For years, whether through health-related articles or testimonials from cancer patients and survivors, we have always been told that early detection will increase our chance of surviving. But now cancer experts are suggesting that may not really be true.
So what's the deal?
Experts including some from the American Cancer Society are suggesting that in some cases tumors grow so slow that they never really pose any life-threatening risks, while others are so aggressive that early detection really doesn't matter. They believe that the cancer treatments that we have now work best in people who are somewhere in between. So this theory of screen, screen and screen may not be as helpful as we once thought.
American Cancer Society's Dr. Len Lichtenfeld told the Associated Press, "We can find cancer early. We can reduce the burden of the disease. But along the way, we're learning our tests are not as perfect as we'd like. We're learning that we're now finding cancer that would in fact never cause harm."
So which cancers benefit from early detection and which don't?
The AP reported:
Cervical and colorectal cancers benefit from screenings. They can spot pre-cancerous growths that are fairly easy to remove, although even some of those tests can be used too frequently. More serious questions surround other cancers — like which men, if any, should get a PSA blood test to check for prostate cancer, and whether women should start mammograms in their 40s or wait until they're 50.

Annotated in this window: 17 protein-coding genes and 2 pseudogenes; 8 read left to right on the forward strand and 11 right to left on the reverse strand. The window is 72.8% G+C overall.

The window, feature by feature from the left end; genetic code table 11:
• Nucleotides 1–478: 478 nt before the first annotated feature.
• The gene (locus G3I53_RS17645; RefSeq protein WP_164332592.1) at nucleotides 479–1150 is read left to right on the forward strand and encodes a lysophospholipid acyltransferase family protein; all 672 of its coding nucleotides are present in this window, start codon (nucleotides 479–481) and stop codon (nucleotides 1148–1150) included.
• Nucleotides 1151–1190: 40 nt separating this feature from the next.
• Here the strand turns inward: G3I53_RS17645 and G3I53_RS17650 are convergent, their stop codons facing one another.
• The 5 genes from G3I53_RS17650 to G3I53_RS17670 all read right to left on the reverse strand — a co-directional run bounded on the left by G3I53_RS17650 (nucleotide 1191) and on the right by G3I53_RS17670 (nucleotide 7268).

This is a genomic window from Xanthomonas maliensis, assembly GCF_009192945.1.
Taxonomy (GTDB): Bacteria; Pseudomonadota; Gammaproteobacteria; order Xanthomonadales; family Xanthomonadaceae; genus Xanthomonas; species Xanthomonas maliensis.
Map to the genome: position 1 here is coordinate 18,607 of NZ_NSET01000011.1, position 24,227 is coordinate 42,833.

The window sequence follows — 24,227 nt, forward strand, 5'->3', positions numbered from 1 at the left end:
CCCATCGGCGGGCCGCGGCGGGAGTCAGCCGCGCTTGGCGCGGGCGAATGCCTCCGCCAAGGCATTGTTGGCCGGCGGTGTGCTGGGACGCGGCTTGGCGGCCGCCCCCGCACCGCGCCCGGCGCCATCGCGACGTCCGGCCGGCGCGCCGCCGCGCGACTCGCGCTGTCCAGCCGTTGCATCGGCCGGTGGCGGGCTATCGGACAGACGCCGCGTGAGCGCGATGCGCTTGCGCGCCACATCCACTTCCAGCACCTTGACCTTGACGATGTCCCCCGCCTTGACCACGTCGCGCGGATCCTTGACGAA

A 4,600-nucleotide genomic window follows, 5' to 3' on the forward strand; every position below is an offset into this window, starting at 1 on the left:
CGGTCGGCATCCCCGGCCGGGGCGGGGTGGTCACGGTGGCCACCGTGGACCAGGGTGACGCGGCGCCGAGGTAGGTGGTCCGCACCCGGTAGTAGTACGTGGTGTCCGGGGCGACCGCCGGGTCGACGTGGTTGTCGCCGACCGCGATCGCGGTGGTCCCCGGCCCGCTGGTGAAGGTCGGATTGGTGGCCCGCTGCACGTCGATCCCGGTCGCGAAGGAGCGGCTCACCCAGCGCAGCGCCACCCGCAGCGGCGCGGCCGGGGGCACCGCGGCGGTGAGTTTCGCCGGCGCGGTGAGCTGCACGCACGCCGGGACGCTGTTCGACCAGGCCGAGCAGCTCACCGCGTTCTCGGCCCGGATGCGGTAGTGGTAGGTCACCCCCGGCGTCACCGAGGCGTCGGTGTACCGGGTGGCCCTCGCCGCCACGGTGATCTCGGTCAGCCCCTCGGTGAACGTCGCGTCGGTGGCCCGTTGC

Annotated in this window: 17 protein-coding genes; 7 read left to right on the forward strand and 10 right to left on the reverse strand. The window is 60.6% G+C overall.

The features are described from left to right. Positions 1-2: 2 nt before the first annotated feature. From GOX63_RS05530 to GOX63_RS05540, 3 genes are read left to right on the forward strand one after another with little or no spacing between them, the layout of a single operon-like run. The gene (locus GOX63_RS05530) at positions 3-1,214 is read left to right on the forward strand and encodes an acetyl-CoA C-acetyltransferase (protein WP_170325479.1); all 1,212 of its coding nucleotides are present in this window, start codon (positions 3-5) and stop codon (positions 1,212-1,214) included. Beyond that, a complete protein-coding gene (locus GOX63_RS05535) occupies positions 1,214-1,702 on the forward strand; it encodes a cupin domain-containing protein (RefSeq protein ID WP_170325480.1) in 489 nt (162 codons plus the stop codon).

Also in question is whether doctors will be able to head off another looming controversy: Just which smokers and ex-smokers should get a pricey CT scan that can detect lung cancer but also is prone to false alarms? A recent study found the scans could save some lives. But guidelines aren't due out until early next year that would decide who is at enough risk to outweigh the test's potential harm — such as a risky, invasive biopsy to tell if a suspicious spot is cancer or just an old smoking scar.
Other cancers such as breast cancer and the effectiveness of mammograms also have come into question.
Questions surrounding cancer screening isn't new. Just last month, BET.com reported that the United States Preventive Services Task Force released a controversial statement suggesting that the P.S.A. test — a test widely used to assess prostate health in men — does not really predict cancer and often leads to additional tests and treatments that needlessly cause pain and impotence in many healthy men.
These particular cancer screening reassessments are particularly relevant to African-Americans given our cancer rates and heightened risk of death due to the disease. According to the National Cancer Institute although cancer deaths have declined for both whites and African-Americans, the Black community continue to suffer the greatest burden for each of the most common types of cancer; white women have the highest incidence rate for breast cancer, although African-American women are most likely to die from the disease; and Black men have the highest incidence rate for prostate cancer and are more than twice as likely as white men to die of the disease.
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